“If you tell a lie big enough and keep repeating it, people will eventually come to believe it. The lie can be maintained only for such time as the State can shield the people from the political, economic and/or military consequences of the lie. It thus becomes vitally important for the State to use all of its powers to repress dissent, for the truth is the mortal enemy of the lie, and thus by extension, the truth is the greatest enemy of the State.” Joseph Goebbels
"A lie told often enough becomes the truth." Vladimir Lenin
Proverbs 26:4 Do not answer a fool according to his folly, Lest you also be like him.
A very brief Civics class - Elected officials are to serve the will of the people who elected them, their constituents. They take an oath to uphold the United States Constitution. House representative elected by constituents in a state district and Senators are elected by their state as a whole. They represent the people who elected them and should therefore reflect the pollitcial views and opinions of the people. But do they?
House of Representatives Key Points
The major power of the House is to pass federal legislation that affects the entire country although its bills must also be passed by the Senate and further agreed to by the U.S. President before becoming law.
Each U.S. state is represented in the House in proportion to its population but is entitled to at least one representative. The most populous state, California, currently has 53 representatives.
In some states, the Republican and Democratic parties choose their candidates for each district in their political conventions in spring or early summer, which often use unanimous voice votes to reflect either confidence in the incumbent or because of bargaining in earlier private discussions.
The House uses committees and their subcommittees for a variety of purposes, including the review of bills and the oversight of the executive branch. The entire House formally makes the appointment of committee members, but the choice of members is actually made by the political parties.
The Constitution empowers the House of Representatives to impeach federal officials for treason, bribery, or other high crimes and misdemeanors and empowers the Senate to try such impeachment.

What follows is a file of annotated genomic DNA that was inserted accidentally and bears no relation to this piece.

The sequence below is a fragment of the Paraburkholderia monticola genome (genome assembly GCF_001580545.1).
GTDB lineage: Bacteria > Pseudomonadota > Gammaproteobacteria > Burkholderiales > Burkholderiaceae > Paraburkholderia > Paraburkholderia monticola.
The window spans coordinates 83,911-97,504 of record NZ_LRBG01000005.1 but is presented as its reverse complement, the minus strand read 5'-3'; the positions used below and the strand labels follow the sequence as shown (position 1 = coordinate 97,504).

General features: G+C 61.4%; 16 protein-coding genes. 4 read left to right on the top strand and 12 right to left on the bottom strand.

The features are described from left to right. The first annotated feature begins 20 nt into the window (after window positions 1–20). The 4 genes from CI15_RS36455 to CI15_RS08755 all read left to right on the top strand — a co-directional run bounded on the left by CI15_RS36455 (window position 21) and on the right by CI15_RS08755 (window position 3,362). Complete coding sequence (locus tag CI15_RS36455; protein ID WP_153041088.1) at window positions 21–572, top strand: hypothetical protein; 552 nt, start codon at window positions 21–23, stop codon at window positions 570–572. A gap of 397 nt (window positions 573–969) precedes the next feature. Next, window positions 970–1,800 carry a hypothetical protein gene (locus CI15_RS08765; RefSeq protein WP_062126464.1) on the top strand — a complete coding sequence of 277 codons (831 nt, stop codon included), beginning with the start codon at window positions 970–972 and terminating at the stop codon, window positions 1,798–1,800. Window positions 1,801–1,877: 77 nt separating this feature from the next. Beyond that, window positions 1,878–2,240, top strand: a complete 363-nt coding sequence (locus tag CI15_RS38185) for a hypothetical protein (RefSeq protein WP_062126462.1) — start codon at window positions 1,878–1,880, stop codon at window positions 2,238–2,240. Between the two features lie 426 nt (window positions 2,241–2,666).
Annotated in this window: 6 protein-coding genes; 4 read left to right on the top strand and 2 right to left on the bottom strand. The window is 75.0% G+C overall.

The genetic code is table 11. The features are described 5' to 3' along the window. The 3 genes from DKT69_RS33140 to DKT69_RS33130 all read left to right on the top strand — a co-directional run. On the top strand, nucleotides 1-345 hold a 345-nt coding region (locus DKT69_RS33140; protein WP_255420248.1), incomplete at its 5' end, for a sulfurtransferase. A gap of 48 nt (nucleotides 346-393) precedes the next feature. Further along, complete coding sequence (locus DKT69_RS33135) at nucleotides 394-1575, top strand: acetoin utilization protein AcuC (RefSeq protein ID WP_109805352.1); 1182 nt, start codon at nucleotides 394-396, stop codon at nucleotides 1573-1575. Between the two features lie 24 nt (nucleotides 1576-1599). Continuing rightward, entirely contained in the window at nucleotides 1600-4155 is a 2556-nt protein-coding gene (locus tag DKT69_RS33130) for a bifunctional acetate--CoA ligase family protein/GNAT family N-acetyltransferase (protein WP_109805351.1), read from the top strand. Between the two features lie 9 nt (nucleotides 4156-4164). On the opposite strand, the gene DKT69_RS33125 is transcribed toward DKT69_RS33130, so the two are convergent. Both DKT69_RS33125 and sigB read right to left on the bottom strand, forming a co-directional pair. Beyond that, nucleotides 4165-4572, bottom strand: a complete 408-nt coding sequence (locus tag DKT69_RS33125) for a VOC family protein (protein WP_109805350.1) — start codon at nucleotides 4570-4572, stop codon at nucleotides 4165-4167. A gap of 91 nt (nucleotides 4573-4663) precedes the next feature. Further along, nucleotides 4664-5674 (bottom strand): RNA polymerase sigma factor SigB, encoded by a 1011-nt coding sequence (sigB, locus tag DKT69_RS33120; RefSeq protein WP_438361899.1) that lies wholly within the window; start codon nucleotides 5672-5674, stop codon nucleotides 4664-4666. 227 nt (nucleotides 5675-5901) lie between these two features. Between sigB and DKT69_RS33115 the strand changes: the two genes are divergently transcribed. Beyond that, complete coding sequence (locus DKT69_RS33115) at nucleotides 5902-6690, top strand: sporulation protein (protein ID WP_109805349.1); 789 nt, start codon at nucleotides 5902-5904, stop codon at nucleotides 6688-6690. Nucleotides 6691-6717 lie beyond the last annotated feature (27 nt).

Senate Key Points
The composition and powers of the Senate are established in Article One of the U.S. Constitution. Two senators, regardless of population, represent each U.S. state. Senators serve staggered six-year terms.
It has the power to consent to treaties as a precondition to their ratification and consenting or confirming appointments of Cabinet secretaries, federal judges, other federal executive officials, military officers, regulatory officials, ambassadors, and other federal uniformed officers.
The Constitution stipulates that no constitutional amendment may be created to deprive a state of its equal suffrage in the Senate without that state’s consent.
Senators serve terms of six years each; the terms are staggered so that approximately one-third of the seats are up for election every two years.
Senate procedure depends not only on the rules, but also on a variety of customs and traditions. The Senate commonly waives some of its stricter rules by unanimous consent. Party leaders typically negotiate unanimous consent agreements beforehand.
Here are the Issues facing us and the United States Congress today:
criminal justice reform
Democratic Presidential Candidates:
Candidates can qualify for the December debate stage by hitting 4 percent in four polls approved by the DNC (or 6 percent in two approved early state polls) and by having 200,000 unique contributors, with 800 in 20 different states, territories or the District of Columbia. Candidates’ qualification is based off POLITICO’s tracking of public polling and donor counts; qualification is not official until confirmed by the DNC after the deadline to qualify has passed.